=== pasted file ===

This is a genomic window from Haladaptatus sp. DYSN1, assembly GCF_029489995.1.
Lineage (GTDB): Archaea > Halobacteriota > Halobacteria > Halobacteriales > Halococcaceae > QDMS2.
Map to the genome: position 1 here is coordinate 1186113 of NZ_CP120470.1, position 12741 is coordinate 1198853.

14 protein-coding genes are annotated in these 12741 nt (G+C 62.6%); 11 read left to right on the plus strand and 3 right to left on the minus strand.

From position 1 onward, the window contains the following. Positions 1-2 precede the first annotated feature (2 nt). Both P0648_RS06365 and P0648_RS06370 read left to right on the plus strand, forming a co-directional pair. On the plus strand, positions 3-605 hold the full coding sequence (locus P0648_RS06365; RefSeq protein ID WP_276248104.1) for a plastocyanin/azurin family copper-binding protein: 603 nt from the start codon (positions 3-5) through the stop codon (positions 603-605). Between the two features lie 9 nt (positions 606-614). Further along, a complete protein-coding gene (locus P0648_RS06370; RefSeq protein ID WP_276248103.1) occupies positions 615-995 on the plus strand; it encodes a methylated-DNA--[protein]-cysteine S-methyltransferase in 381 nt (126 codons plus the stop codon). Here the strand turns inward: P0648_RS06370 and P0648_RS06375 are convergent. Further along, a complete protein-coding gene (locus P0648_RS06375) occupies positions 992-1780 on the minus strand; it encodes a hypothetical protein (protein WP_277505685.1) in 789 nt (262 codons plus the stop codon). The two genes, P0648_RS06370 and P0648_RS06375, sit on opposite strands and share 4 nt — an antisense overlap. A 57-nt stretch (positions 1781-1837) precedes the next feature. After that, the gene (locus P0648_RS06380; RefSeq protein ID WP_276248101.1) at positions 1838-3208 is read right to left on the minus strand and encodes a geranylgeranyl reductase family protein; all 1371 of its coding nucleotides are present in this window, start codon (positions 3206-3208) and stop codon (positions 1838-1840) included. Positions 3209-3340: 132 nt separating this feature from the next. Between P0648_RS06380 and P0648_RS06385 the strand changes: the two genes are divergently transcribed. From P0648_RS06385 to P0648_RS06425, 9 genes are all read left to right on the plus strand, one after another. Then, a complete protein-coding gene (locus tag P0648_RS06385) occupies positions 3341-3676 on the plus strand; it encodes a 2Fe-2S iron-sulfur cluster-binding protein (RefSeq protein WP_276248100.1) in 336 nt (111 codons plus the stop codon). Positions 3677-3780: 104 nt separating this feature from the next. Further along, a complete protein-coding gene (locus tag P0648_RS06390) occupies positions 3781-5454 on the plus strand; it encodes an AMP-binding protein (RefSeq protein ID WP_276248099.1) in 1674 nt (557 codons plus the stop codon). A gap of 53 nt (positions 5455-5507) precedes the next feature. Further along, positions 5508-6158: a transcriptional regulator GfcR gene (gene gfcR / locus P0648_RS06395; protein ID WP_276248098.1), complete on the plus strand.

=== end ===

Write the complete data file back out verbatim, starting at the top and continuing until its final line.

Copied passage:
This is a genomic window from Haladaptatus sp. DYSN1, assembly GCF_029489995.1.
Lineage (GTDB): Archaea > Halobacteriota > Halobacteria > Halobacteriales > Halococcaceae > QDMS2.
Map to the genome: position 1 here is coordinate 1186113 of NZ_CP120470.1, position 12741 is coordinate 1198853.

14 protein-coding genes are annotated in these 12741 nt (G+C 62.6%); 11 read left to right on the plus strand and 3 right to left on the minus strand.

From position 1 onward, the window contains the following. Positions 1-2 precede the first annotated feature (2 nt). Both P0648_RS06365 and P0648_RS06370 read left to right on the plus strand, forming a co-directional pair. On the plus strand, positions 3-605 hold the full coding sequence (locus P0648_RS06365; RefSeq protein ID WP_276248104.1) for a plastocyanin/azurin family copper-binding protein: 603 nt from the start codon (positions 3-5) through the stop codon (positions 603-605). Between the two features lie 9 nt (positions 606-614). Further along, a complete protein-coding gene (locus P0648_RS06370; RefSeq protein ID WP_276248103.1) occupies positions 615-995 on the plus strand; it encodes a methylated-DNA--[protein]-cysteine S-methyltransferase in 381 nt (126 codons plus the stop codon). Here the strand turns inward: P0648_RS06370 and P0648_RS06375 are convergent. Further along, a complete protein-coding gene (locus P0648_RS06375) occupies positions 992-1780 on the minus strand; it encodes a hypothetical protein (protein WP_277505685.1) in 789 nt (262 codons plus the stop codon). The two genes, P0648_RS06370 and P0648_RS06375, sit on opposite strands and share 4 nt — an antisense overlap. A 57-nt stretch (positions 1781-1837) precedes the next feature. After that, the gene (locus P0648_RS06380; RefSeq protein ID WP_276248101.1) at positions 1838-3208 is read right to left on the minus strand and encodes a geranylgeranyl reductase family protein; all 1371 of its coding nucleotides are present in this window, start codon (positions 3206-3208) and stop codon (positions 1838-1840) included. Positions 3209-3340: 132 nt separating this feature from the next. Between P0648_RS06380 and P0648_RS06385 the strand changes: the two genes are divergently transcribed. From P0648_RS06385 to P0648_RS06425, 9 genes are all read left to right on the plus strand, one after another. Then, a complete protein-coding gene (locus tag P0648_RS06385) occupies positions 3341-3676 on the plus strand; it encodes a 2Fe-2S iron-sulfur cluster-binding protein (RefSeq protein WP_276248100.1) in 336 nt (111 codons plus the stop codon). Positions 3677-3780: 104 nt separating this feature from the next. Further along, a complete protein-coding gene (locus tag P0648_RS06390) occupies positions 3781-5454 on the plus strand; it encodes an AMP-binding protein (RefSeq protein ID WP_276248099.1) in 1674 nt (557 codons plus the stop codon). A gap of 53 nt (positions 5455-5507) precedes the next feature. Further along, positions 5508-6158: a transcriptional regulator GfcR gene (gene gfcR / locus P0648_RS06395; protein ID WP_276248098.1), complete on the plus strand.